Heaven’s Above! An Interactive Exhibition

Well, it has been about three weeks since the Being Human, National Festival of Humanities activities took place in Durham. Philipp Nothaft’s magnificent lecture on the dating of Easter (just before Advent, appropriately) on the 18th November, which attracted an audience of over 80 and is available in video form, began events. The lecture took place Continue reading

Heaven’s Above Features….

Today is the launch of Being Human! Ordered Universe Events start tomorrow, with the public talk by Philipp Nothaft  (pictured above). Philipp is a graduate of the University of Munich, has been associated with the Hebrew University of Jerusalem, University College London, and the Warburg Institute. He was appointed as a Post-Doctoral Research Fellow at All Soul’s College, University of Oxford, in 2015. We’re delighted that Philipp is able to give this talk – it forms his major research area. He explores Time, Astronomy/Astrology and Calendars in both medieval and early modern Europe, and across a fascinating and wide-ranging series of  texts. Continue reading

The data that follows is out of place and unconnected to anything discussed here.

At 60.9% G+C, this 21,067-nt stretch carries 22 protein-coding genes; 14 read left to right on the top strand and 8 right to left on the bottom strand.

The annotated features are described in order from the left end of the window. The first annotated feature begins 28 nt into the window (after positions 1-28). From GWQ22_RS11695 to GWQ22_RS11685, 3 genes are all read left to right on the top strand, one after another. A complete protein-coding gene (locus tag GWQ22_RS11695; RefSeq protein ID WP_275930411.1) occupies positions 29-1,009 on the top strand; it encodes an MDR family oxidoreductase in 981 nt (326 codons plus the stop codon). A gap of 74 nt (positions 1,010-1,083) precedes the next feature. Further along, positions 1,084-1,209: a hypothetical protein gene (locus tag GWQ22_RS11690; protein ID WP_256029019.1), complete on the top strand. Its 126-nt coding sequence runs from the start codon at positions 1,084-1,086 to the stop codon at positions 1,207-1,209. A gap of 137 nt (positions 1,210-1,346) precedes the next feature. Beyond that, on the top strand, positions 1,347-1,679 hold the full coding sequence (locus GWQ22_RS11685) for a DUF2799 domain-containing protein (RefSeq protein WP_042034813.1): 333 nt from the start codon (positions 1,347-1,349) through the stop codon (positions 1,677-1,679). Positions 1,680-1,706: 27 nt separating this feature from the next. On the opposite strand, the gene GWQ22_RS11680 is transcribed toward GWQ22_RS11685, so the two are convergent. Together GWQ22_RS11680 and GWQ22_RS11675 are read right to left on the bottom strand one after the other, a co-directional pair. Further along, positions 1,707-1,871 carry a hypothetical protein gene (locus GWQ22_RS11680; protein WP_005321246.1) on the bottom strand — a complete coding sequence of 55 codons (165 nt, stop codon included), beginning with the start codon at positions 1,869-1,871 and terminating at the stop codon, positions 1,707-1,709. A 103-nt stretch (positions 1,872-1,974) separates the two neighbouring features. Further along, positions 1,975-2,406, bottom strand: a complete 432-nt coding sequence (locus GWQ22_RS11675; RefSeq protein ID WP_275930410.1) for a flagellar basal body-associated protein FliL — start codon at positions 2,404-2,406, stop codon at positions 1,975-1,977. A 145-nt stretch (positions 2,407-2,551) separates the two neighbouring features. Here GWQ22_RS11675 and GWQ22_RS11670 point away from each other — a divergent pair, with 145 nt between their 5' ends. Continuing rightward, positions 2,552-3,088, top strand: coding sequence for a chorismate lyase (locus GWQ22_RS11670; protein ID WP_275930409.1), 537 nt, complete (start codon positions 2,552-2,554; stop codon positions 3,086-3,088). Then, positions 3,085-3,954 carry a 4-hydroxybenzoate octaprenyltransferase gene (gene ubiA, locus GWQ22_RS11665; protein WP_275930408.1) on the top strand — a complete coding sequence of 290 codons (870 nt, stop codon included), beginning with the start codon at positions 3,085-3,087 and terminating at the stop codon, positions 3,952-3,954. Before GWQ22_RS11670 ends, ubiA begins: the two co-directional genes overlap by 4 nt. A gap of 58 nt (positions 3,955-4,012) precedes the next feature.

Events this week! Heaven’s Above

Being Human, the National Festival of Humanities, opens across the UK on the 17th November, this Thursday. With nine days of events from Scotland to Cornwall, Northern Ireland to London this year is as diverse in the range of research inspired by the humanities, as it is in geography! There are a number of events taking place in the North-East of England: Hoping for Peace, Imagining War: British Writers 1890s-1920s and The Power of Print in 18th Century Newcastle organised by Northumbria University, Scaling the Heights: Mountains and Vertical MegastructuresMaternity Tales – Listening to Birth Spaces Past and Present and Hope and Fear in Children’s Books organised by Newcastle University. And, there are the two events organised at Durham University under the umbrella title of Heaven’s Above! Giles was talking about the last two in particular on the Ingrid Hagemann Show today (13.11.16   –  at around 1hr 45 mins in on the listen again): the excitement of medieval astronomy, mechanical clocks, and what he’d like to do if he could go back in time. Continue reading